Of course, to complain about the loss of smell automatically invites comparison to other sense deprivation; to have gone blind, or deaf. But, while anosmia doesn't affect our ability to navigate the world, smell is responsible for a lot of what constitutes earthly pleasures, and the emotional consequence of its loss can be significant. "References to lust, desire, even envy are liberally sprayed around the perfume industry," says Boak. "But we don't understand how critical smell is to our emotional makeup and psychological wellbeing. It was only during the Age of Enlightenment that smell started to be seen as this base, animal sense; something that connected us to our primal ancestors. As we started to understand the world through science, sight and hearing were considered more important; they allow us to evaluate the world. But it's through our sense of smell that we really feel the world."

More than 56 per cent of those surveyed by Boak and Carl Philpott, of the Smell and Taste Clinic at James Paget Hospital for their study on the impact of olfactory disorders, reported emotional difficulties including anger, frustration, stress, and isolation. "When you stop olfactory messages going to the brain, those areas that interpret emotions start to wither, and after nearly a year of anosmia I felt very empty of emotion," said one respondent. "It was the death of poignancy. That exquisite feeling that lifts you unexpectedly, makes you cry during a film, makes you want to sing out loud in the car - all that was gone. When hugging my husband, I felt like I was putting my arms around a stranger. I got no emotional feedback, or smell of him."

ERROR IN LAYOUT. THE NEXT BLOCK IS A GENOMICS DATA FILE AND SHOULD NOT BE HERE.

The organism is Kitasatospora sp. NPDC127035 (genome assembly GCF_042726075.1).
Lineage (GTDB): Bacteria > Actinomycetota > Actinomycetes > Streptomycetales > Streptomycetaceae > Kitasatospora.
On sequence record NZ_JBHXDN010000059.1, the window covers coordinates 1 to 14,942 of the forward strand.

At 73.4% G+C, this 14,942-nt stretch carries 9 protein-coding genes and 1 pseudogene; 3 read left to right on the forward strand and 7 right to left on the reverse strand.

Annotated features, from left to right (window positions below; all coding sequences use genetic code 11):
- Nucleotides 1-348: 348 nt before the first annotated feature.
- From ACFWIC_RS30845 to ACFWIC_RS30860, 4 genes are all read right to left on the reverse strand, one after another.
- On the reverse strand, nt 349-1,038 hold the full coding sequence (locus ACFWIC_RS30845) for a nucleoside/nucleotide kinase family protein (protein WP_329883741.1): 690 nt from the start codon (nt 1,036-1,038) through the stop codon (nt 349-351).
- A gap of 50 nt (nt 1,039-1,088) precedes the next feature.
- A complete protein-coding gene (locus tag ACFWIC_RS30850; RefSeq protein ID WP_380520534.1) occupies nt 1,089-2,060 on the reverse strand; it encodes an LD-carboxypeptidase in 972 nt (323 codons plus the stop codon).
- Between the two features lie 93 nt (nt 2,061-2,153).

Sex without scent can be a blank, meaningless physicality. New people fail to imprint upon your heart. Familiar places, without the smell of the wood fire, the herbs on the window sill, the dog on the sofa or your grandmother's talcum powder become, simply, buildings.

And yet, there is hope. Chrissi Kelly has created a programme of smell retraining, an exercise that she describes as "creating a context where smell has meaning". There is no great secret to the process; it's just sitting down with something - a piece of fruit, a spice, an essential oil, a box of washing powder, anything - and smelling it mindfully.

"Don't just wave it around under your nose," says Kelly. "Concentrate on it." This may sound obvious, but it is hard, both physically and emotionally. When even familiar things either smell of nothing or distressingly different to how you remember, taking the time to relearn a whole sense can feel insurmountable. So break it down, says Kelly. First, detectability - can you notice it as an odorant? Then, familiarity - is it anything like you expect it to be? "It might not be," warns Kelly. "I now have old lemon and new lemon. Old coffee and new coffee." And finally, complexity - is it like white noise or does it have a three-dimensional shape? The last is by far the hardest, and even Kelly admits that regaining smell complexity can take a very long time.

Losing your sense of smell can feel like being gently pushed into Tupperware. You can function, you can play along, you can eat, drink and be merry, but you're not quite present, in the way that you once were. Food may lose flavour, intimacy may wither on the vine, the world may fade in colour, like a photograph left out in the sun.

But, perhaps, through compassion, concentration and coercion, you can regain your sense of scent. Sniff your way back into existence or learn to live around it. And, if not, well, at least I don't mind taking out the bins.